ATIA’s Sarah Leonard and Visit Anchorage’s Julie Saupe
ATIA’s Sarah Leonard and Visit Anchorage’s Julie Saupe say Anchorage is “perfectly posed” for West Coast travel.

“Every dollar spent on tourism marketing results in $58 in travel spending.” That’s what Sarah Leonard, president and CEO of the Alaska Travel Industry Association told the gathered community and business leaders at an April Anchorage Chamber of Commerce luncheon. Leonard came prepared with a wealth of statistics to share, and to offer some insight to what recent travel and tourism trends might mean for Alaska.

Projections estimate that the cruise industry will see a 7 percent growth this summer, which will in turn lead to a bump in the local economies throughout the state. Our reputation among visitors is extremely positive, rated as an “established” destination with “good community engagement.”

That’s according to Julie Saupe, president and CEO of Visit Anchorage. She said that cruise passengers account for 40 percent of all visitors to Alaska, and with the projected 7 percent growth, cruising could shortly be the leading tourism industry for Alaska. Visit Anchorage reported a 20 percent increase in cruise ship passengers in Anchorage just last year.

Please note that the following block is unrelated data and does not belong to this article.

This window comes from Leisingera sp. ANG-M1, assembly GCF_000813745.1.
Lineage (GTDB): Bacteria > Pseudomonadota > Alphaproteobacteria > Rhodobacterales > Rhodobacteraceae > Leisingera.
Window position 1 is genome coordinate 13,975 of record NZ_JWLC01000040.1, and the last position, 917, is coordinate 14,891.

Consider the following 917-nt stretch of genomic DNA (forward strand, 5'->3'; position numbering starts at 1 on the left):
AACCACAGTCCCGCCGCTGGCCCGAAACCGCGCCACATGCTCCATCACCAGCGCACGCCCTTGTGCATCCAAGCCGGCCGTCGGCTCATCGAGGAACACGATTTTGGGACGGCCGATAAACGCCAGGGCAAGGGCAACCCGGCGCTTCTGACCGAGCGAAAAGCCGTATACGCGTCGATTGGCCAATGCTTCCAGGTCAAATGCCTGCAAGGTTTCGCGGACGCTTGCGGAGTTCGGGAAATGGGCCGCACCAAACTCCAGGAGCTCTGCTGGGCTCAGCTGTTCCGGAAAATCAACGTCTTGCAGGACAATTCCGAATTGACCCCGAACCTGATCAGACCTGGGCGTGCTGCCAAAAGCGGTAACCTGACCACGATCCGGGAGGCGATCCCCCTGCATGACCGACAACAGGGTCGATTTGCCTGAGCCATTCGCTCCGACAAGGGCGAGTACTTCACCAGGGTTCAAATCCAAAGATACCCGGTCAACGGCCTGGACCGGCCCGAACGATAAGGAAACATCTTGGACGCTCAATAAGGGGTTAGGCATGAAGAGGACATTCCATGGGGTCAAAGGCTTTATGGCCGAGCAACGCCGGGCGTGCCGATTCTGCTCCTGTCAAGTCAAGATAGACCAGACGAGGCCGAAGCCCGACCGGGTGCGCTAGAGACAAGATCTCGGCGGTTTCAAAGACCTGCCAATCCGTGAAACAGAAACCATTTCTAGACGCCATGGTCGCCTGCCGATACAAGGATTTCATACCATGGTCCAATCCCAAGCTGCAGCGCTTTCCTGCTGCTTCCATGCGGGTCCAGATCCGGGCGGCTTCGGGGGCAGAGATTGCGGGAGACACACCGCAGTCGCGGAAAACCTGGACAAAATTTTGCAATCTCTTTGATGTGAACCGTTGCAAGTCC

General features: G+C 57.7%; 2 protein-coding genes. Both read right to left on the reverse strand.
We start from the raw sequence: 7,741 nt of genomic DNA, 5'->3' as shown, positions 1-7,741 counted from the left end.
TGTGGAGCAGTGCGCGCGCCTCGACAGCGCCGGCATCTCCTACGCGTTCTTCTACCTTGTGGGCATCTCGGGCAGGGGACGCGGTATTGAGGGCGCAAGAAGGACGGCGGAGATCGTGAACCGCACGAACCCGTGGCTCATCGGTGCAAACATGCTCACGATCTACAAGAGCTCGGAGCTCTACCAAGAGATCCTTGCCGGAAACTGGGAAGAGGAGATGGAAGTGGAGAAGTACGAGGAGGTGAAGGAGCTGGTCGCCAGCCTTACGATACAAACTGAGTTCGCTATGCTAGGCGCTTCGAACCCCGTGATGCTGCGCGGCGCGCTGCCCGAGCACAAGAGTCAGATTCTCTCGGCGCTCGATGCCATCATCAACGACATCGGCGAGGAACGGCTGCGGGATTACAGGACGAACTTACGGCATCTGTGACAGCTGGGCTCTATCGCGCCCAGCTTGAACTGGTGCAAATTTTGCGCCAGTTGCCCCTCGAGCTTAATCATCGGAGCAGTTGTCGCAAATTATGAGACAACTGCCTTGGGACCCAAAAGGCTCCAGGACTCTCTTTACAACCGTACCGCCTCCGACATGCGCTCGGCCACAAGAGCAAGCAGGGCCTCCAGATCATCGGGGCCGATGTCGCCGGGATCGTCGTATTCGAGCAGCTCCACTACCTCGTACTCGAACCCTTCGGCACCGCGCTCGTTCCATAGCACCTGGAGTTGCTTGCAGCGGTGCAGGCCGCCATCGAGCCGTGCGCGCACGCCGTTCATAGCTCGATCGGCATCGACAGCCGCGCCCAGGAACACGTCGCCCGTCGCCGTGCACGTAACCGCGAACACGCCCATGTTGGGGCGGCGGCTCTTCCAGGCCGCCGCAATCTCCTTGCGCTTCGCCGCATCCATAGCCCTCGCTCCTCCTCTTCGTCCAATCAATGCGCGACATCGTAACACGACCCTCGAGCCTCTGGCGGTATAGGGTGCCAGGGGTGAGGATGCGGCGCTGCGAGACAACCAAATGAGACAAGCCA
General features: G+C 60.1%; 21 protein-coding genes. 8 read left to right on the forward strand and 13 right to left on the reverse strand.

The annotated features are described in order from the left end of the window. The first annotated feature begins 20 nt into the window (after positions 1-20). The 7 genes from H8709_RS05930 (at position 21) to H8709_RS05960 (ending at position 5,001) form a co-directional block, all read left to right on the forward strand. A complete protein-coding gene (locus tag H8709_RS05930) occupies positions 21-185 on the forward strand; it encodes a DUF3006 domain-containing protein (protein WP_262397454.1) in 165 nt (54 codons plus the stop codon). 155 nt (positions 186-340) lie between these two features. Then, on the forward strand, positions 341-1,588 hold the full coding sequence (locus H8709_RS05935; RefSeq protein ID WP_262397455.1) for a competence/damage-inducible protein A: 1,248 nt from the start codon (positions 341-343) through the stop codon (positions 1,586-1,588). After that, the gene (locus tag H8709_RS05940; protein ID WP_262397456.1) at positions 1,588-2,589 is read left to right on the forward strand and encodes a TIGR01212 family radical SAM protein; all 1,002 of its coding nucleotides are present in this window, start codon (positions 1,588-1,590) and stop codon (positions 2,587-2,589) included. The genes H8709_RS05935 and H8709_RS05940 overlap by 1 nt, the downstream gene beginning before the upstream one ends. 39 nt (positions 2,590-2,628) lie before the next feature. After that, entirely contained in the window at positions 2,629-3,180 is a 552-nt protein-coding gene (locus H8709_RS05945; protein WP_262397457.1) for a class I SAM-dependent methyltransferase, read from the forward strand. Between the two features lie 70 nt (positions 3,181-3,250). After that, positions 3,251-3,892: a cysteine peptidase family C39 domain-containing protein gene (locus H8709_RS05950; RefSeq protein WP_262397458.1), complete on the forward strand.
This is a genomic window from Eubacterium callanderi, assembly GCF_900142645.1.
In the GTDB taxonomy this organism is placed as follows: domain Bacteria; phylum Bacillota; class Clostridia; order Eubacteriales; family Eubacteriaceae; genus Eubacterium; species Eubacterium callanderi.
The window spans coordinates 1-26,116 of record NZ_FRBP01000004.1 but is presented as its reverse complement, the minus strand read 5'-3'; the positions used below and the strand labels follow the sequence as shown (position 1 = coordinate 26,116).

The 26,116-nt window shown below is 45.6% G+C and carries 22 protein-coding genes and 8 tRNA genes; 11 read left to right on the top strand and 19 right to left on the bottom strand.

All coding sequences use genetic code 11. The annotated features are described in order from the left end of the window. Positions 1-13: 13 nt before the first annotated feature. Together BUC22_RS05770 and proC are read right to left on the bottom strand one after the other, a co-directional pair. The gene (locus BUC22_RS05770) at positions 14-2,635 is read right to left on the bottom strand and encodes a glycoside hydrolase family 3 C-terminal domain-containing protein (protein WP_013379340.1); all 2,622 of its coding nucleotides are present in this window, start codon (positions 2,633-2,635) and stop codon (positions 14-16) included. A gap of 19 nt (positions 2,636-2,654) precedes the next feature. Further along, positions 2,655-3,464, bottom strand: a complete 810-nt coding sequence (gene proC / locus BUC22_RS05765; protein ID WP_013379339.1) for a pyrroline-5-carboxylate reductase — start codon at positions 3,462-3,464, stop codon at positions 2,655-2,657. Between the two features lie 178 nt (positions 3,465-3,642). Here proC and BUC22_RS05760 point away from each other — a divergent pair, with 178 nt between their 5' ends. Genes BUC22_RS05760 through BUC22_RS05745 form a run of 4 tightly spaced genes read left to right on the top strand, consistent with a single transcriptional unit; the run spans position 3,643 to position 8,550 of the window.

This increase in travelers could be a result of a shifting demographic. Visit Anchorage collects data on the visitors who arrive in Alaska, and while most visitors are empty-nesters in their 50s, there is a growing trend of young, West Coast professionals giving Alaska – and cruising – their attention and money.

“Anchorage is perfectly posed for West Coast travel,” said Saupe. “We have a lot of young people with more money on the West Coast.” These young professionals also tend to spend more money in-state when they travel, as they typically participate in more activities when they travel to a new destination.

Younger travelers tend to have a shorter planning window – for example, they’ll begin planning in July for August travel. Leonard asked for a “reasonable investment in the industry” from statewide industry partners, and Saupe said the key is “knowing how to approach” these potential customers. “Our job,” Saupe continued, “is to navigate these challenges smartly and leverage our funds carefully.”

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